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Simulation of Mist Film Cooling at Gas Turbine Operating Conditions

[+] Author Affiliations
Ting Wang, Xianchang Li

University of New Orleans, New Orleans, LA

Paper No. GT2006-90742, pp. 611-621; 11 pages
doi:10.1115/GT2006-90742
From:
  • ASME Turbo Expo 2006: Power for Land, Sea, and Air
  • Volume 3: Heat Transfer, Parts A and B
  • Barcelona, Spain, May 8–11, 2006
  • Conference Sponsors: International Gas Turbine Institute
  • ISBN: 0-7918-4238-X | eISBN: 0-7918-3774-2
  • Copyright © 2006 by ASME

abstract

Air film cooling has been successfully used to cool gas turbine hot sections for the last half century. A promising technology is proposed to enhance air film cooling with water mist injection. Numerical simulations have shown that injecting a small amount of water droplets into the cooling air improves film-cooling performance significantly. However, previous studies were conducted at conditions of low Reynolds number, temperature, and pressure to allow comparisons with experimental data. As a continuous effort to develop a realistic mist film cooling scheme, this paper focuses on simulating mist film cooling under typical gas turbine operating conditions of high temperature and pressure. The mainstream flow is at 15 atm with a temperature of 1561K. Both 2-D and 3-D cases are considered with different hole geometries on a flat surface, including a 2-D slot, a simple round hole, a compound-angle hole, and fan-shaped holes. The results show that 10%–20% mist (based on the coolant mass flow rate) achieves 5%–10% cooling enhancement and provides an additional 30–68K adiabatic wall temperature reduction. Uniform droplets of 5 to 20 μm are used. The droplet trajectories indicate the droplets tend to move away from the wall, which results in a lower cooling enhancement than under low pressure and temperature conditions. The commercial software Fluent (v. 6.2.16) is adopted in this study, and the standard k-ε model with enhanced wall treatment is adopted as the turbulence model.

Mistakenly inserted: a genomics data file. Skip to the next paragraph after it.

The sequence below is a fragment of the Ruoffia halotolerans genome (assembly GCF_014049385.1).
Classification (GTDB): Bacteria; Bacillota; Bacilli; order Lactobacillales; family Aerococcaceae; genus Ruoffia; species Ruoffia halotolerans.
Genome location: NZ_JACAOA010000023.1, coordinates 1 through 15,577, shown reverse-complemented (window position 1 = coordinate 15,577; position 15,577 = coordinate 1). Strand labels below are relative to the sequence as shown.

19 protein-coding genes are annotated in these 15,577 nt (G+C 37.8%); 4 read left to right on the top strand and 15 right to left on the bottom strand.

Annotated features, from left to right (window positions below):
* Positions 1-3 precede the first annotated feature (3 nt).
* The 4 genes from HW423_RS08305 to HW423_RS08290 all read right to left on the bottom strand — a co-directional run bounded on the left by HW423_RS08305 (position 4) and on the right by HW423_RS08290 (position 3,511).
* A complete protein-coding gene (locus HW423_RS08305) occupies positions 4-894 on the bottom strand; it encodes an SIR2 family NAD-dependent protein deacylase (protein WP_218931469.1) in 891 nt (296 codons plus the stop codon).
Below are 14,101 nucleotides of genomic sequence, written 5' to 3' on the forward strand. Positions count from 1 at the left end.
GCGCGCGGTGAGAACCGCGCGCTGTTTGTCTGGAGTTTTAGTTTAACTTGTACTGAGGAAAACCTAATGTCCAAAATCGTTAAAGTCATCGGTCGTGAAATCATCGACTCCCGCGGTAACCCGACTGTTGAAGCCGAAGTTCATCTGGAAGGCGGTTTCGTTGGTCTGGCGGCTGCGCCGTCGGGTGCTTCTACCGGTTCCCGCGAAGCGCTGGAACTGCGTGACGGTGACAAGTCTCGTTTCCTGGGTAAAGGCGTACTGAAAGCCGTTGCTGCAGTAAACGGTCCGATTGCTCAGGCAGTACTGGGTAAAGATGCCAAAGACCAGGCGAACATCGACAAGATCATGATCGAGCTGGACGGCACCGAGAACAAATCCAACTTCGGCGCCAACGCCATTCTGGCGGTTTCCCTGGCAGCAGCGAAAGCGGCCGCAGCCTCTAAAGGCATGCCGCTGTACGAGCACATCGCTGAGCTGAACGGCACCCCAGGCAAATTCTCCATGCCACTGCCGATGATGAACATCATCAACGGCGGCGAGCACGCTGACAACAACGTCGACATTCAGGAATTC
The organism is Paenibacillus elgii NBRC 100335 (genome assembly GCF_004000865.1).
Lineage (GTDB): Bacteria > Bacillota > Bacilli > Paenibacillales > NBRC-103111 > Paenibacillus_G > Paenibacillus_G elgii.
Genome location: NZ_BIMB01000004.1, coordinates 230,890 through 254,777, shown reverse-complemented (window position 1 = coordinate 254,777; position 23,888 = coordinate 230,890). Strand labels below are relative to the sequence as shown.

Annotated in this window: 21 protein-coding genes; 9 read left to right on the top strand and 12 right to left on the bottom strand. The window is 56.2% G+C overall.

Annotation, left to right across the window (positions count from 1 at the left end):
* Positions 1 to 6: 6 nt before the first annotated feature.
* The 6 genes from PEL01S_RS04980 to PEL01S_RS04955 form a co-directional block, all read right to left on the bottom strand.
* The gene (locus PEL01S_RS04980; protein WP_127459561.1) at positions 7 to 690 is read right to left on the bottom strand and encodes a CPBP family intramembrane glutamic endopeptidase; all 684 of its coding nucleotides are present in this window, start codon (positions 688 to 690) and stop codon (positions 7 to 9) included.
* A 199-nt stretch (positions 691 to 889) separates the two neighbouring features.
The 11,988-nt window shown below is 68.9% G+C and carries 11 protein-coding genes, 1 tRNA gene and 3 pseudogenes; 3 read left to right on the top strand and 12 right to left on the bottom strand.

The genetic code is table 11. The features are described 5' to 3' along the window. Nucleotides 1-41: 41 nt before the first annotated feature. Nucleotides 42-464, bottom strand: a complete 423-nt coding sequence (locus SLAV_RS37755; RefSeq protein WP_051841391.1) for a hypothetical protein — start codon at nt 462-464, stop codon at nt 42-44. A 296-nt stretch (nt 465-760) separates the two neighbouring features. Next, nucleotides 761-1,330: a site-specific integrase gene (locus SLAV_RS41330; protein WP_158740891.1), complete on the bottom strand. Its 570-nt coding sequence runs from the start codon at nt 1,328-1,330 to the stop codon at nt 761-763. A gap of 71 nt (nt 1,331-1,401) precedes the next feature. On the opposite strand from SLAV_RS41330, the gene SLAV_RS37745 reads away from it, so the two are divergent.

Copyright © 2006 by ASME

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